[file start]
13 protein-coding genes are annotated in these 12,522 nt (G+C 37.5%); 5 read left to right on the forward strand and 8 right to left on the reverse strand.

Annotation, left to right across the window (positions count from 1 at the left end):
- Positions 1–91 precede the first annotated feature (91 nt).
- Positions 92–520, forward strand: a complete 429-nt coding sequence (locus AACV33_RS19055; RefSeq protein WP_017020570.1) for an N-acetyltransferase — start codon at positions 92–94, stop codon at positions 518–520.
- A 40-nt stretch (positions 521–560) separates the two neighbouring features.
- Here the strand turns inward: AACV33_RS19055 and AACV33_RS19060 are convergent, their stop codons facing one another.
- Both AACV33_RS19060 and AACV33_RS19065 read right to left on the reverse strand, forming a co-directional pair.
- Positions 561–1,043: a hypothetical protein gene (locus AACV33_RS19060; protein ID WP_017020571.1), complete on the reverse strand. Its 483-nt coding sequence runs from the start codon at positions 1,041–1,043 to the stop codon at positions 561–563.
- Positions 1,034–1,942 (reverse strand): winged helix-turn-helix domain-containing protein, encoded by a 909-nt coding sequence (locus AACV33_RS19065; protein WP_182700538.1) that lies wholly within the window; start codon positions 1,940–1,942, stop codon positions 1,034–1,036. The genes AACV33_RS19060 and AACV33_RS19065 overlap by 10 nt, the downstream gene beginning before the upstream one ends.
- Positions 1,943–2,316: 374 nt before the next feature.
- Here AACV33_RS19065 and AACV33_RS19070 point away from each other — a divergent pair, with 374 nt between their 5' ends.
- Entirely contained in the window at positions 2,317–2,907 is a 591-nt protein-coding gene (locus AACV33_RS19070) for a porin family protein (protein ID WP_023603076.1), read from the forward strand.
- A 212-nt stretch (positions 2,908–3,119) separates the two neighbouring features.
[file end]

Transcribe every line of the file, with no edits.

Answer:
13 protein-coding genes are annotated in these 12,522 nt (G+C 37.5%); 5 read left to right on the forward strand and 8 right to left on the reverse strand.

Annotation, left to right across the window (positions count from 1 at the left end):
- Positions 1–91 precede the first annotated feature (91 nt).
- Positions 92–520, forward strand: a complete 429-nt coding sequence (locus AACV33_RS19055; RefSeq protein WP_017020570.1) for an N-acetyltransferase — start codon at positions 92–94, stop codon at positions 518–520.
- A 40-nt stretch (positions 521–560) separates the two neighbouring features.
- Here the strand turns inward: AACV33_RS19055 and AACV33_RS19060 are convergent, their stop codons facing one another.
- Both AACV33_RS19060 and AACV33_RS19065 read right to left on the reverse strand, forming a co-directional pair.
- Positions 561–1,043: a hypothetical protein gene (locus AACV33_RS19060; protein ID WP_017020571.1), complete on the reverse strand. Its 483-nt coding sequence runs from the start codon at positions 1,041–1,043 to the stop codon at positions 561–563.
- Positions 1,034–1,942 (reverse strand): winged helix-turn-helix domain-containing protein, encoded by a 909-nt coding sequence (locus AACV33_RS19065; protein WP_182700538.1) that lies wholly within the window; start codon positions 1,940–1,942, stop codon positions 1,034–1,036. The genes AACV33_RS19060 and AACV33_RS19065 overlap by 10 nt, the downstream gene beginning before the upstream one ends.
- Positions 1,943–2,316: 374 nt before the next feature.
- Here AACV33_RS19065 and AACV33_RS19070 point away from each other — a divergent pair, with 374 nt between their 5' ends.
- Entirely contained in the window at positions 2,317–2,907 is a 591-nt protein-coding gene (locus AACV33_RS19070) for a porin family protein (protein ID WP_023603076.1), read from the forward strand.
- A 212-nt stretch (positions 2,908–3,119) separates the two neighbouring features.